The Zen of John Deere :: A Look at John Deere Lawn Equipment
So when I left off I was you telling about my visit to John Deere‘s Horicon Works. I was a fortunate member of the media entourage that journeyed recently to Wisconsin. We went to see just what’s doing with John Deere, now, celebrating 50 years in lawn equipment (2013).
Our visit happened in two parts. First, we had a look at their manufacturing processes and later, we took some of the equipment made here for test drives. (For comparison, we also had the opportunity to spin around on equipment from leading rivals.)
John Deere’s Testing Facility :: Wisconsin
The equipment is exposed to varying conditions, including on Bump Tracks, Brake Ramps, Twist Ditches, up and down hillsides and over curb fixtures. (I got an albeit quick look at the back side of the facility here from the front seat of a fast-moving Gator prototype.)
At Swan Road, six full-time mechanics and up to 60 drivers at a time “eat, breathe and live turf.” Ryes, Fescues, Bluegrasses as well as European Grasses grows in test plots here and is mowed down.
Data gathered is used for tweaks in deck design – a clear focus in much of what Deere does. The goal – cut more grass, faster, without compromising cut quality. The highest cut quality, as Deere defines it, is a carpet-like result with zero visual defects.
I asked almost playfully, “When is Deere coming out with a self-sharpening lawn mower blade?” Cut Quality Engineer Brian Pearson answered pretty plainly, “We just haven’t found a design yet that is worthy of the Deere name.”
Swan Road is one of five test locations throughout the country, including sites in both Florida and North Carolina, where focus shifts to southern grasses.
Product Walkarounds and Ride & Drive
* D100 Series
I’ll admit it, I have spent very little time on lawn tractors, so … much of what I saw that day was new. And my intro, much like what I think most individuals would go through, started with the “mass channel” D100 Series. This is Deere’s entry level riding mower and I will call it that – a riding mower, because these do not offer the capacity (for tooling) that the tractors in the X300 and X500 Series do. Unlike most Deere lawn equipment, these mowers are made not here in Wisconsin, but rather in Deere’s Greeneville, TN facility.
While these mowers could be considered entry level, many of the features that we saw throughout each line are introduced. Features like wash-out inlets, gas gauges, ¼” deck adjustments, as well as the RIO (Reverse Implement Option) safety control can be found on the D100 Series. Even here, all Deere decks come prepped to facilitate bagging, mulching or side discharge.
* X300, X500, X700
As we moved into the X300 Series Lawn Tractor, features like 4-wheel steer, power steer, ExactAdjust and hydraulic lift begin to appear (though sometimes only on select models). With the x500 Series Garden Tractor, we see a wider range of implements accepted, the introduction of such features as traction assist as well as beefer warranties.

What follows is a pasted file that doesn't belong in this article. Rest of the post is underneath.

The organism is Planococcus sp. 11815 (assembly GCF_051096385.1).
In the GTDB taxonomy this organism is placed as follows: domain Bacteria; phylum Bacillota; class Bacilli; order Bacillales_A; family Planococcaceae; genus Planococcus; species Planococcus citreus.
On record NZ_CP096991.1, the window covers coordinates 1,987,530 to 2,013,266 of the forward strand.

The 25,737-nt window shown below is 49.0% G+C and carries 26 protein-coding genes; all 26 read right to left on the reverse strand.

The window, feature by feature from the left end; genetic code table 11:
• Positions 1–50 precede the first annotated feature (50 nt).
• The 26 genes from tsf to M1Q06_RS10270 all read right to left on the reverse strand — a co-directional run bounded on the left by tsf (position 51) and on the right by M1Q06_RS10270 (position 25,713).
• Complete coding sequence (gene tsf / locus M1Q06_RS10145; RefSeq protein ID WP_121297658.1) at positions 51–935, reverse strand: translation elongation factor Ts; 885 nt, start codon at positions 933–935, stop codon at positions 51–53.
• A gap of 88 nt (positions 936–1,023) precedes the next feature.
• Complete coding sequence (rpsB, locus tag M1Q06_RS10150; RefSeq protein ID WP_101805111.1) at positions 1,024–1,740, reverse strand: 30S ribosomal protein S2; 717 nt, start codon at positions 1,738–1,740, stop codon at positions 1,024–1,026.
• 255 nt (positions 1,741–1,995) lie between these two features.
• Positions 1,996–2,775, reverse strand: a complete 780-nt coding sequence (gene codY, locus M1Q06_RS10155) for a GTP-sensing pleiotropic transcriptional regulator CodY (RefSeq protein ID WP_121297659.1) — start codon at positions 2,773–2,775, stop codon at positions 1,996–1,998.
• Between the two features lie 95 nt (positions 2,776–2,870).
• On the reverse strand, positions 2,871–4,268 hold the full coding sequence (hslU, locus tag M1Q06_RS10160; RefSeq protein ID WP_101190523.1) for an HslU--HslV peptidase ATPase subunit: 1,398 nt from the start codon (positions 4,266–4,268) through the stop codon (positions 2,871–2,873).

We continued this way all the way up through the X700 Signature Series. Several of these tractors offer diesel engines and some even offer 4-wheel drive. The biggest “wow” in this line – the revolutionary new 54” and 60” drive-on/drive off decks with an optional AutoConnect feature.
* The Ultimate Lawn Machine
The prize jewel of this group, the X758, held the spotlight several times. It was frequently referred to as “The Ultimate Lawn Machine” and a quick ride on it was enough to explain why. (I mean – Noooo *ahem* I didn’t think about making a break for it ….)
Real zen, though, may have been found in the X739, with 4WD, 4-wheel steer, plus cruise control. That … or in the sheer cutting power and maneuverability of the Z’s (as they were called) – EZTrak zero-turn mowers.
These machines are without a doubt durable and well-designed – especially in comparison to some of the competitors’ offerings. I couldn’t help but thinking – “Damn, a Deere sure is fun to drive.”
According to the team, consumers consider three factors when shopping for mowers: Horse Power, Speed/Width and Price. And yes, a John Deere can compete on any of these points. It seems, however, what really sets them apart is the noteworthy attention to feel. How does it feel to a new operator? What is the learning curve; how easy is it? They even ask … how much could you do blind? All these factors are considered, designed for and tested. The goal: to produce one sweet lawn cutting experience.
As Handy editor Dan Cary (in the video and photos above) aptly summed it up, “Cutting the lawn”, he said, “may be the only quality alone time us dads get all week.”
– To find out more about John Deere test drives, I’d recommend visiting a local dealer. For special offers, see their Green Tag Sales Event going on now.